“Once the ministries move, their downtown facilities become a revenue stream for the state which can sell or rehabilitate them for housing or commercial use,” said Ahmed El Helay, government relations coordinator for Administrative Capital for Urban Development (ACUD), the state-owned corporation building the new city.

ACUD’s shares are allocated in a 49 to 51 percent split between Egypt’s Housing and Defense ministries.

Last month Egypt’s president dedicated the new capital's grand mosque which can hold 16,000 worshippers. The Al-Fattah al-Aleem mosque is now Africa’s largest– and is inscribed with el Sisi’s middle name.

Next month the president is scheduled to inspect the administrative capital’s opera house– a multiplex the size of 42 rugby fields with theaters, a contemporary art museum and a huge library.

Some Cairo residents say their megacity of nearly 30 million people – is being sacrificed for an easy fix: They point to decades of neglect of the city's infrastructure, historic buildings and a lack of rules and vision to maintain affordable housing.

10 Tooba, an urban studies think tank, has published reports demonstrating that the same amount of state funds are allocated to the desert suburbs where only 2 percent of Egyptians live as on the infrastructure for existing cities in the Nile Valley – including Cairo – which house 98 percent of the population.

“The New Capital siphons away financial and technical resources which can be redirected to serve local communities where they already live,” said Omnia Khalil, a planner and urban anthropologist at 10 Tooba. “It’s being built for certain social classes and excludes the majority of ordinary people who should be the target of development.”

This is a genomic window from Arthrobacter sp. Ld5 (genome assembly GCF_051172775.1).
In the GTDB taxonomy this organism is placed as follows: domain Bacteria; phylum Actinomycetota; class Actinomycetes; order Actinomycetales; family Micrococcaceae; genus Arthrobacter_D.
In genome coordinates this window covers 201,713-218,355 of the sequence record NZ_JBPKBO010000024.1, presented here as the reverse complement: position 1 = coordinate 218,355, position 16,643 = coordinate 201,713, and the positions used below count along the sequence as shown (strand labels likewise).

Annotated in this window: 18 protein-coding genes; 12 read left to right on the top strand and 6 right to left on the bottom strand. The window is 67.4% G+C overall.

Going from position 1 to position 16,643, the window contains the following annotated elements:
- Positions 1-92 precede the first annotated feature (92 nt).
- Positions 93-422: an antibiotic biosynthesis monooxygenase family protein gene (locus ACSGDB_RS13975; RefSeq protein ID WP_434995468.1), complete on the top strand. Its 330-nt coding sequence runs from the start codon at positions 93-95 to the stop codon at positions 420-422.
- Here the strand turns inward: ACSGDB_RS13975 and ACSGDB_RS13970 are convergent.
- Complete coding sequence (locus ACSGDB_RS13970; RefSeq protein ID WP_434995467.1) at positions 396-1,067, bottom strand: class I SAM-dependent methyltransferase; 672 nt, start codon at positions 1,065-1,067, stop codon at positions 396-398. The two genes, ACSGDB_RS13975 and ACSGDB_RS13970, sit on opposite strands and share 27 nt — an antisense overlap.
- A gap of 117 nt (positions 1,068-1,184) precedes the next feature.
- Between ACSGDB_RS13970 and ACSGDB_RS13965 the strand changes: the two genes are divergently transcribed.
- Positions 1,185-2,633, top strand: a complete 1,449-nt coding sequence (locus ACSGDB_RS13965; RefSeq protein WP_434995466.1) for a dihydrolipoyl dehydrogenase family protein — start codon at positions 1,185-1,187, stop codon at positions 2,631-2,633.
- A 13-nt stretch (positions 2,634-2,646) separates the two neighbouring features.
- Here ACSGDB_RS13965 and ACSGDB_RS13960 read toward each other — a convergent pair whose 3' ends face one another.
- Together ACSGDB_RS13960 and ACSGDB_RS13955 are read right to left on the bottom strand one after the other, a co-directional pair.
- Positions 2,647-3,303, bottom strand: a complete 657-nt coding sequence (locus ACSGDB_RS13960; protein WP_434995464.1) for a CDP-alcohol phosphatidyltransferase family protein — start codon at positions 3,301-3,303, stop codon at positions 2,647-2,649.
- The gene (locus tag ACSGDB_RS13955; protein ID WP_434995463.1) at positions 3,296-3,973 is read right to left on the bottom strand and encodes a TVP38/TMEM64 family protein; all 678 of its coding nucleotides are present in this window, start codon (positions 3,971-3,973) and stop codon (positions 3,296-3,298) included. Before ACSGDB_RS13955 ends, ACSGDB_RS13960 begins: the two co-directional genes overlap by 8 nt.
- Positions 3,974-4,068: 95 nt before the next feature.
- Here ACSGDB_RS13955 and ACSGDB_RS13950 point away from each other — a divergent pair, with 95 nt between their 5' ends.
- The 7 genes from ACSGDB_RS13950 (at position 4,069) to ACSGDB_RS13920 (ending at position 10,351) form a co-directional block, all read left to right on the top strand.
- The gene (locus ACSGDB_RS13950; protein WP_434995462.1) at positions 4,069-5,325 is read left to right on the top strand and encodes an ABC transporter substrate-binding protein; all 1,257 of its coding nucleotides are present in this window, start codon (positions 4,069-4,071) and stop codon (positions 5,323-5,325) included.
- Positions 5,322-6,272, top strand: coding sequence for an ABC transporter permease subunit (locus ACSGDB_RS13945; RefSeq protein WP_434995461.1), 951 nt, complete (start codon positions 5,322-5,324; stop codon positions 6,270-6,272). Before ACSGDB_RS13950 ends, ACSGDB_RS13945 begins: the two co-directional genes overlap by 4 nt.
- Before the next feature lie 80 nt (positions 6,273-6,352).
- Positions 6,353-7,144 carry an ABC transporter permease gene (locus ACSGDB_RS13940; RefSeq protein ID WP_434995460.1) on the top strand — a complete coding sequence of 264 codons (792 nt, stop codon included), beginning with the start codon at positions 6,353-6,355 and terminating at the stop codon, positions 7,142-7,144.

Open debate over the new capital and other megaprojects has become increasingly restricted after the Egypt’s parliament passed a broad censorship law in June banning websites deemed to "compromise national security or the national economy."

But foreign critics including Michele Dunne, senior associate at the Carnegie Endowment for International Peace in Washington have slammed the new city as another authoritarian measure by el Sisi who is on course to push through constitutional amendments allowing him to stay in power for another 12 years.

“It might be that by 2020 or thereabouts, Sisi will ensconce himself in his new gated Green Zone, surrounded by just enough military officers, civil servants, and foreign diplomats to create a faint hum of traffic, but far enough from the jostle and bustle of Cairo that he need never worry about another angry crowd protesting outside the presidential palace,” said Dunne.

Back in Cairo, Gamal Bekheet, a 65-year-old year poet says he supports the idea of building a new capital city.

“And above all else I wonder how the city can bear this dry name, The New Administrative Capital," he said. "It clashes with everything that is beautiful about it.”

Photo: New Administrative Capital, Egypt - February 9 2019 - Fifty thousand civil servants – out of nearly 5.5 million public sector employees –were notified in January that by next year they will be reassigned from their offices in and around downtown Cairo to freshly constructed buildings in the new city.
Credit: Jacob Wirtschafter/ARA Network Inc. (02/09/2019)

Story/photo publish date: 03/07/2019

A version of this story was published in the Washington Times.